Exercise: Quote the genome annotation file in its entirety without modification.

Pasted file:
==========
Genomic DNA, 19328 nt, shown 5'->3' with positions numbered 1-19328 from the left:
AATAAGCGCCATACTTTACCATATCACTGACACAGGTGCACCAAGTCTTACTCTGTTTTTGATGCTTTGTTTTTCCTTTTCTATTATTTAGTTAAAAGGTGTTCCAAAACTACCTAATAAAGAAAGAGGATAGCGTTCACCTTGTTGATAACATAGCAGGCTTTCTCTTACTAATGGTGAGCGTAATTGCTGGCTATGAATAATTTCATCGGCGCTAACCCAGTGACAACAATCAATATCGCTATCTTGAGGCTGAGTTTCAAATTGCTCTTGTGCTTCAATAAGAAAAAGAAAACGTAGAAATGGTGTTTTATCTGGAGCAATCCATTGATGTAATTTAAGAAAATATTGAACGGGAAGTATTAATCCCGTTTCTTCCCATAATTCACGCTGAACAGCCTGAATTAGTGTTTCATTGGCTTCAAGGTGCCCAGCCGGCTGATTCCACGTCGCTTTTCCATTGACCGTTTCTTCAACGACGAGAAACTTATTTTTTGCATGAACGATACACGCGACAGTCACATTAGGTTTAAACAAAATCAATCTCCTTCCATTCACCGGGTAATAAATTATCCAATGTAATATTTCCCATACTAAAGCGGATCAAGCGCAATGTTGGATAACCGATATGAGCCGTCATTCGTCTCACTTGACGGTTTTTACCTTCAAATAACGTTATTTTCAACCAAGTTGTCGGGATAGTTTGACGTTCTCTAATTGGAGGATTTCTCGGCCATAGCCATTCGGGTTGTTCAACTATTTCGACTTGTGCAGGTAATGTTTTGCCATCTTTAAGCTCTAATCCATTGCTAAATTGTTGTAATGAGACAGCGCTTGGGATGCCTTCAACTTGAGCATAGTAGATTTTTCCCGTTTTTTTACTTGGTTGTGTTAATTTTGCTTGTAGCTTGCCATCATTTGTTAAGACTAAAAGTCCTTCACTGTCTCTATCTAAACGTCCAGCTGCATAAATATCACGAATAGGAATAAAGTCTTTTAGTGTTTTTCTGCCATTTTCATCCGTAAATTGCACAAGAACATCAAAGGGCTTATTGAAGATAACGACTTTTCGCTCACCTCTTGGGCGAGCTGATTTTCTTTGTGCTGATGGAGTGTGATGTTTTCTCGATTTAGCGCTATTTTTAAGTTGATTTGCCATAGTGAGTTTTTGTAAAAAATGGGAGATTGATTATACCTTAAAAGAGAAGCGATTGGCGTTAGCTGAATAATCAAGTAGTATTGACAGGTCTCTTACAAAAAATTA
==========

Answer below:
Genomic DNA, 19328 nt, shown 5'->3' with positions numbered 1-19328 from the left:
AATAAGCGCCATACTTTACCATATCACTGACACAGGTGCACCAAGTCTTACTCTGTTTTTGATGCTTTGTTTTTCCTTTTCTATTATTTAGTTAAAAGGTGTTCCAAAACTACCTAATAAAGAAAGAGGATAGCGTTCACCTTGTTGATAACATAGCAGGCTTTCTCTTACTAATGGTGAGCGTAATTGCTGGCTATGAATAATTTCATCGGCGCTAACCCAGTGACAACAATCAATATCGCTATCTTGAGGCTGAGTTTCAAATTGCTCTTGTGCTTCAATAAGAAAAAGAAAACGTAGAAATGGTGTTTTATCTGGAGCAATCCATTGATGTAATTTAAGAAAATATTGAACGGGAAGTATTAATCCCGTTTCTTCCCATAATTCACGCTGAACAGCCTGAATTAGTGTTTCATTGGCTTCAAGGTGCCCAGCCGGCTGATTCCACGTCGCTTTTCCATTGACCGTTTCTTCAACGACGAGAAACTTATTTTTTGCATGAACGATACACGCGACAGTCACATTAGGTTTAAACAAAATCAATCTCCTTCCATTCACCGGGTAATAAATTATCCAATGTAATATTTCCCATACTAAAGCGGATCAAGCGCAATGTTGGATAACCGATATGAGCCGTCATTCGTCTCACTTGACGGTTTTTACCTTCAAATAACGTTATTTTCAACCAAGTTGTCGGGATAGTTTGACGTTCTCTAATTGGAGGATTTCTCGGCCATAGCCATTCGGGTTGTTCAACTATTTCGACTTGTGCAGGTAATGTTTTGCCATCTTTAAGCTCTAATCCATTGCTAAATTGTTGTAATGAGACAGCGCTTGGGATGCCTTCAACTTGAGCATAGTAGATTTTTCCCGTTTTTTTACTTGGTTGTGTTAATTTTGCTTGTAGCTTGCCATCATTTGTTAAGACTAAAAGTCCTTCACTGTCTCTATCTAAACGTCCAGCTGCATAAATATCACGAATAGGAATAAAGTCTTTTAGTGTTTTTCTGCCATTTTCATCCGTAAATTGCACAAGAACATCAAAGGGCTTATTGAAGATAACGACTTTTCGCTCACCTCTTGGGCGAGCTGATTTTCTTTGTGCTGATGGAGTGTGATGTTTTCTCGATTTAGCGCTATTTTTAAGTTGATTTGCCATAGTGAGTTTTTGTAAAAAATGGGAGATTGATTATACCTTAAAAGAGAAGCGATTGGCGTTAGCTGAATAATCAAGTAGTATTGACAGGTCTCTTACAAAAAATTA